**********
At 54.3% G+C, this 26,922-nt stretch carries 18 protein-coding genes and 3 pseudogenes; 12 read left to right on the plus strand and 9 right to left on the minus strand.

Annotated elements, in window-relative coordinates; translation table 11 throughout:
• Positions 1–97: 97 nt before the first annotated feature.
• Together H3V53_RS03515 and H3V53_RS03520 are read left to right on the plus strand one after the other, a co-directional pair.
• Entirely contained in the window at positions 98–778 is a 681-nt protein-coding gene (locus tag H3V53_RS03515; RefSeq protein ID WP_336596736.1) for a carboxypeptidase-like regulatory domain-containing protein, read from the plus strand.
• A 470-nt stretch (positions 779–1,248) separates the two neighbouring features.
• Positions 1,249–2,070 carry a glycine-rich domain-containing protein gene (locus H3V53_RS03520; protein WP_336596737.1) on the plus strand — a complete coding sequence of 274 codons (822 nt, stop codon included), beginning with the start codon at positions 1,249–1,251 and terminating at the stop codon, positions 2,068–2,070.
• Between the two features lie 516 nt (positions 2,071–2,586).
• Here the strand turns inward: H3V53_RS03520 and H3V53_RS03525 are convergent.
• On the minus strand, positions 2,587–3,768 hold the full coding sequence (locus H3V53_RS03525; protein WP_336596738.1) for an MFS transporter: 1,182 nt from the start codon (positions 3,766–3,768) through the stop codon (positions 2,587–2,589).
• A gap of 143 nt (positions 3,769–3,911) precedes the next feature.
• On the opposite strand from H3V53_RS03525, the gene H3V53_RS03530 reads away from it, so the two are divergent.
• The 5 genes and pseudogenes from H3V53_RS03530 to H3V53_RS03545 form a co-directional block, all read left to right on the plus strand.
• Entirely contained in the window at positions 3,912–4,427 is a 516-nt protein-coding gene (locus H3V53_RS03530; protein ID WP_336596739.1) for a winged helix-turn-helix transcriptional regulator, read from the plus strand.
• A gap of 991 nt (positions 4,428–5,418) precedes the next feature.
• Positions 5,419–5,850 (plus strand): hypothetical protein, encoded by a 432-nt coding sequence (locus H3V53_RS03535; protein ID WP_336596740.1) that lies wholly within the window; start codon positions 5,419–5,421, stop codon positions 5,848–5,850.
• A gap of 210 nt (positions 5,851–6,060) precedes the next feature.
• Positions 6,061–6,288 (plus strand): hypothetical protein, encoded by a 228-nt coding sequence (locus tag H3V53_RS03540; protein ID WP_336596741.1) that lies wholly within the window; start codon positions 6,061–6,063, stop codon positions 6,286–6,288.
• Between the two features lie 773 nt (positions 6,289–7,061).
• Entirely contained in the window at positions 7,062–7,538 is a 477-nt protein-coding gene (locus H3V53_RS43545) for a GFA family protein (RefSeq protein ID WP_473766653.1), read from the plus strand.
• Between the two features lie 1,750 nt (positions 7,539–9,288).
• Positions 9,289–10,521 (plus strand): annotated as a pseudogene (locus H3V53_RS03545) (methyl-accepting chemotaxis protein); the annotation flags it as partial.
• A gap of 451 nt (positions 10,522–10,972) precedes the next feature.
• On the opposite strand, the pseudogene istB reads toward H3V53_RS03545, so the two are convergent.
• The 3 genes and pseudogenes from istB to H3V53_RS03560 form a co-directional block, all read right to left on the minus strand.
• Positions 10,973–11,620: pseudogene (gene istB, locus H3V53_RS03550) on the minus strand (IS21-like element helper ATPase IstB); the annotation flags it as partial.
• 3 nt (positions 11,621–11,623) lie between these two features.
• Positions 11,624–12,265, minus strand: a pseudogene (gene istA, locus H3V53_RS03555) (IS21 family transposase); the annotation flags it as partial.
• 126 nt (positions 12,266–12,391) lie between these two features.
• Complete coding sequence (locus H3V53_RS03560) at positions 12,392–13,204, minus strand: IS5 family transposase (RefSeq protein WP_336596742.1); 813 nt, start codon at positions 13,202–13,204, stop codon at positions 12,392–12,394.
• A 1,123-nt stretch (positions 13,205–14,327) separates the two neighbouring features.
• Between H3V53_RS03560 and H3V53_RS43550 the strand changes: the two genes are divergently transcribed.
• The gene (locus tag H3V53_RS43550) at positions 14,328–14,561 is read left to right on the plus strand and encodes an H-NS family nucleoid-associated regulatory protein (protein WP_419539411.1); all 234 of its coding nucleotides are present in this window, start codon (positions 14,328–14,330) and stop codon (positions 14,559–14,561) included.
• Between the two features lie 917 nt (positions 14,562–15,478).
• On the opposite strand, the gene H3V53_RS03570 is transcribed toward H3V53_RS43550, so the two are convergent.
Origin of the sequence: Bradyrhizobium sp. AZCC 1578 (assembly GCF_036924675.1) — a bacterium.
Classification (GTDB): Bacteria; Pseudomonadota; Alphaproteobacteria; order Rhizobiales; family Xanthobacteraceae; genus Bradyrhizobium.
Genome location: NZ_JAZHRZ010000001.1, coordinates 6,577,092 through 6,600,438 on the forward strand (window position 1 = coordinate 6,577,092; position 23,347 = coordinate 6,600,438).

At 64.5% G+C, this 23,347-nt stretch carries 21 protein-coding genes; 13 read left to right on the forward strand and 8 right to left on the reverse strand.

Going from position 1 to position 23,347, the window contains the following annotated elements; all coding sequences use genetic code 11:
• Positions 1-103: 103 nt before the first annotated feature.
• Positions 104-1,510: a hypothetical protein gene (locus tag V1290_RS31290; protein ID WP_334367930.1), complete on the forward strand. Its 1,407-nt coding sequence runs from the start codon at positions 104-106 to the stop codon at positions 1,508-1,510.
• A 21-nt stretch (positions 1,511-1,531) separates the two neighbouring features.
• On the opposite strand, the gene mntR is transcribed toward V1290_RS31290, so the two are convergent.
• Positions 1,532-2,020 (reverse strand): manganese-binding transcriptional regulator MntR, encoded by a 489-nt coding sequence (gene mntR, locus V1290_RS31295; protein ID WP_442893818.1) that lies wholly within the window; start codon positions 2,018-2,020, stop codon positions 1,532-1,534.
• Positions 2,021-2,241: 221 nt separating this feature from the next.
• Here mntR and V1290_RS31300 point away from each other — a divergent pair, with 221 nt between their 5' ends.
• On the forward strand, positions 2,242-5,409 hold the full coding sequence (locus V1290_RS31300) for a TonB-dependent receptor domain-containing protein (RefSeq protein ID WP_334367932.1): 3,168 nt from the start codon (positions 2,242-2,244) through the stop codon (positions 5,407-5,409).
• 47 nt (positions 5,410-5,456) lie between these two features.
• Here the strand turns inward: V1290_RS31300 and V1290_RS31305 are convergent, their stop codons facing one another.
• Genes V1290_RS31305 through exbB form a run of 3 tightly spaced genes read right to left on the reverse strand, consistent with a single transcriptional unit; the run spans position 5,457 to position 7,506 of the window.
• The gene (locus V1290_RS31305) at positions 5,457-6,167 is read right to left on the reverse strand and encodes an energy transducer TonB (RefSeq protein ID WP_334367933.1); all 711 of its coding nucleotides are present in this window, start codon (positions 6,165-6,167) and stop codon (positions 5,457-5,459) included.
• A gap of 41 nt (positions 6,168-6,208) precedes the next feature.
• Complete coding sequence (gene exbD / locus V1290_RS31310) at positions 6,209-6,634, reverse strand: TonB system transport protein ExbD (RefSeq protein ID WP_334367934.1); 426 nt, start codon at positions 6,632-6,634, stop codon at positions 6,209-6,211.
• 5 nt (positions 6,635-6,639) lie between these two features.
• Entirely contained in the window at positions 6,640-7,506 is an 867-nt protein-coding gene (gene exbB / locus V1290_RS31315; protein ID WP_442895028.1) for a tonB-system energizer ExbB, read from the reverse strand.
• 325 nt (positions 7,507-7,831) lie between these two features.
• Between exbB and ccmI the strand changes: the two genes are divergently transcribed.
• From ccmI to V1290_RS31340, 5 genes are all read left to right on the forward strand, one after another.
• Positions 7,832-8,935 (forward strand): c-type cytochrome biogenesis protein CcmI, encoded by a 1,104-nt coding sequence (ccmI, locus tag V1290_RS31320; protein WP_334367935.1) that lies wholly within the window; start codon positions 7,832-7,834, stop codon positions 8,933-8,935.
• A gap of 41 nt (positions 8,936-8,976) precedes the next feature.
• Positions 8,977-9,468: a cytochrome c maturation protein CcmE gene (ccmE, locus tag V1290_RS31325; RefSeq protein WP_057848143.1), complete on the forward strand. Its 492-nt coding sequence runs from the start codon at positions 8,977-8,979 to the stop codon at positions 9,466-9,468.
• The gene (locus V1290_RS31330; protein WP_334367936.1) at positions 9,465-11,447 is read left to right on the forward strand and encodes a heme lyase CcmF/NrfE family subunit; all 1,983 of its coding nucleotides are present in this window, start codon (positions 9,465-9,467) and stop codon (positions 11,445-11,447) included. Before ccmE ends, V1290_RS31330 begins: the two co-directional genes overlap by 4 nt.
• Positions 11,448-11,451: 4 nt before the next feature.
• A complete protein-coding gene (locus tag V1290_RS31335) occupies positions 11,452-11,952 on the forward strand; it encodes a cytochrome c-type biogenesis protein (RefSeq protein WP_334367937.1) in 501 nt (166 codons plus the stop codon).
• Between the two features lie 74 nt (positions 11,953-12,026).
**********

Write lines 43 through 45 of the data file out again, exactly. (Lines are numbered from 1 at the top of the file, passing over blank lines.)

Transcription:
• A 21-nt stretch (positions 1,511-1,531) separates the two neighbouring features.
• On the opposite strand, the gene mntR is transcribed toward V1290_RS31290, so the two are convergent.
• Positions 1,532-2,020 (reverse strand): manganese-binding transcriptional regulator MntR, encoded by a 489-nt coding sequence (gene mntR, locus V1290_RS31295; protein ID WP_442893818.1) that lies wholly within the window; start codon positions 2,018-2,020, stop codon positions 1,532-1,534.